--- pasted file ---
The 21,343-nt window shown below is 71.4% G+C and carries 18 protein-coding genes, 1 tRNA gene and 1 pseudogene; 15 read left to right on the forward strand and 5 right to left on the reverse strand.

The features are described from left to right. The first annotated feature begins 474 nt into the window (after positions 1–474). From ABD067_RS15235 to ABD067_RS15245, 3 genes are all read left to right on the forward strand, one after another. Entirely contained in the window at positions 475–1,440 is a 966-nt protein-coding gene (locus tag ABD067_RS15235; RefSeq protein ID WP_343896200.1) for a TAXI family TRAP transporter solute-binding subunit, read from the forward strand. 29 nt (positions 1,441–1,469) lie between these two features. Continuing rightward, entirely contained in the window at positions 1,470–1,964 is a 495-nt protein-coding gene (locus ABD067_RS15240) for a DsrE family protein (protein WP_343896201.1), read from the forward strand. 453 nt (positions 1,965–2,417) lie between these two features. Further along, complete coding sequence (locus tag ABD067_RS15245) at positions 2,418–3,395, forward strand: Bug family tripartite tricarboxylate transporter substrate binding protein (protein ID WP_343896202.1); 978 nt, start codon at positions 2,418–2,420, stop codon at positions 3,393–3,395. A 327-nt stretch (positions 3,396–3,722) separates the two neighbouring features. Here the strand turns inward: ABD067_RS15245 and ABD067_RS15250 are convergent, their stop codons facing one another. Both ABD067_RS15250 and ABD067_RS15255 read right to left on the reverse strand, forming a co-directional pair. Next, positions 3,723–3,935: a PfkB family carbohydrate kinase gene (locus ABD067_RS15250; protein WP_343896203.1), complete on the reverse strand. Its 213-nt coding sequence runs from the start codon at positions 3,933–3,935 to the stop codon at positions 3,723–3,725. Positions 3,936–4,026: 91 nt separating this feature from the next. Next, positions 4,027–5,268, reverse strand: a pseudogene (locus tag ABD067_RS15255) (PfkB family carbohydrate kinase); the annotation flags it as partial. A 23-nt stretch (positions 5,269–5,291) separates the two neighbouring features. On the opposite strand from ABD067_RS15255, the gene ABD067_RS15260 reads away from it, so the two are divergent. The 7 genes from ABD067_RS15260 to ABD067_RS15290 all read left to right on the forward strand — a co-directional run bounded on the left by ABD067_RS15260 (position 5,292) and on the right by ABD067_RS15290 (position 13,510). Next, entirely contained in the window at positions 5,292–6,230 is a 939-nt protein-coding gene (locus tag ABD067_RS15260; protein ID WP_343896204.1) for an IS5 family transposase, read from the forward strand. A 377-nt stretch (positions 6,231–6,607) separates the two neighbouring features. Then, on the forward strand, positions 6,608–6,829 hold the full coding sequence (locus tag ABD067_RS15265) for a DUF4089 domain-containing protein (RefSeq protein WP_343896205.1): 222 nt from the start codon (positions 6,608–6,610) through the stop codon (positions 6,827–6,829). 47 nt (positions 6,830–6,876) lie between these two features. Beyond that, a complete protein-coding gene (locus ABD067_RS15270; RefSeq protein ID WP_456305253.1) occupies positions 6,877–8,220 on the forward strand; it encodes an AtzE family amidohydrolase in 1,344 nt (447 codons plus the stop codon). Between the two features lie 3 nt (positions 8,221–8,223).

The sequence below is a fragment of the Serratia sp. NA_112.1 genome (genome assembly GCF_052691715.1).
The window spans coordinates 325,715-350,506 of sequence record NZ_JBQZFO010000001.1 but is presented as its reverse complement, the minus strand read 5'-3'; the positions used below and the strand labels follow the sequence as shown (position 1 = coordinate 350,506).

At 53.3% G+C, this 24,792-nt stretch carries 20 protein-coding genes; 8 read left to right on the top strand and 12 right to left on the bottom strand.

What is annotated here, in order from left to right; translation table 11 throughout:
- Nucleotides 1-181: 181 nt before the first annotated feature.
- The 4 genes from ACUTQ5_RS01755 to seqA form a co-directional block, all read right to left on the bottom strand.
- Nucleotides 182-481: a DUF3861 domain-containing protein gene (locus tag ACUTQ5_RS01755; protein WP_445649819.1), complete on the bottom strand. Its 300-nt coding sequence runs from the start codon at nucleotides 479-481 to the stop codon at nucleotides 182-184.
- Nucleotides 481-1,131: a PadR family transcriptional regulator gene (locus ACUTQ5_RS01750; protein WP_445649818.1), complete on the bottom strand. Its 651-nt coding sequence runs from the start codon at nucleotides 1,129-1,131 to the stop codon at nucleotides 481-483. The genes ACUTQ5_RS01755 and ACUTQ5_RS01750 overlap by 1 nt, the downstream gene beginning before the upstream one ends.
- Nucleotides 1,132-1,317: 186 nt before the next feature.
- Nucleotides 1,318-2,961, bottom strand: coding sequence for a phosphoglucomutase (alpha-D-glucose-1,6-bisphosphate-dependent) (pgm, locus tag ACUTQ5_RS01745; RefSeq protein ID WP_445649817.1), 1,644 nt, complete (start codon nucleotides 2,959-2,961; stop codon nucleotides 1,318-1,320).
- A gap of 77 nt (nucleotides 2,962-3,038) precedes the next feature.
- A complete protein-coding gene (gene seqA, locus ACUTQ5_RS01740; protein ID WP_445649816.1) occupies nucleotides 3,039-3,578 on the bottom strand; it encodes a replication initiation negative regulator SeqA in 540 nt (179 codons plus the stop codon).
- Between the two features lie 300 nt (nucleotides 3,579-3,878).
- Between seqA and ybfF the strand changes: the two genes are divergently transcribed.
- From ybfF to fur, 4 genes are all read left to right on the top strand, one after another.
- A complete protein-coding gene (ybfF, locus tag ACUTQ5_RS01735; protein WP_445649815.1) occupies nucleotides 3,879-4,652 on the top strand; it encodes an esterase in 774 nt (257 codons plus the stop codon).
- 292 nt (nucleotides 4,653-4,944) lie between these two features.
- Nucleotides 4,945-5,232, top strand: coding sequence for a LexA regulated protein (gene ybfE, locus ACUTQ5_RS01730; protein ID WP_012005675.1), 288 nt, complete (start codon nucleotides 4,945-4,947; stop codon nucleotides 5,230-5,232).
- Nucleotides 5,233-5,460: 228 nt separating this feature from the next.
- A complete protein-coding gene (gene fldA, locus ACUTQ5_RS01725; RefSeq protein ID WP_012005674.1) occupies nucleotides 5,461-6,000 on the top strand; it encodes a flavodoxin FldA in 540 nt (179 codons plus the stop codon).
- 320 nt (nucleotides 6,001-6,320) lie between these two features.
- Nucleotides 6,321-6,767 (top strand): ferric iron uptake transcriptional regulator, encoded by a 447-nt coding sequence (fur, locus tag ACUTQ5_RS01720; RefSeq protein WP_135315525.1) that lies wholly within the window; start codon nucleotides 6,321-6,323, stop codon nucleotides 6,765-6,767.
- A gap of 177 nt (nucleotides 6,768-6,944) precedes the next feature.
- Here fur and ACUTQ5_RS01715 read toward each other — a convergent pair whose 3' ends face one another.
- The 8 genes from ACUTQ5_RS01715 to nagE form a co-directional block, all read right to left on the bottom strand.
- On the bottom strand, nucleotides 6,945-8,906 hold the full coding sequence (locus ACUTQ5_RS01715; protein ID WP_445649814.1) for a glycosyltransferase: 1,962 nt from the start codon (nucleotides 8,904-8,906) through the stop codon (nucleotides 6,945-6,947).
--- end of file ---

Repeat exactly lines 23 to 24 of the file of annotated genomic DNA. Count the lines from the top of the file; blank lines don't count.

- 320 nt (nucleotides 6,001-6,320) lie between these two features.
- Nucleotides 6,321-6,767 (top strand): ferric iron uptake transcriptional regulator, encoded by a 447-nt coding sequence (fur, locus tag ACUTQ5_RS01720; RefSeq protein WP_135315525.1) that lies wholly within the window; start codon nucleotides 6,321-6,323, stop codon nucleotides 6,765-6,767.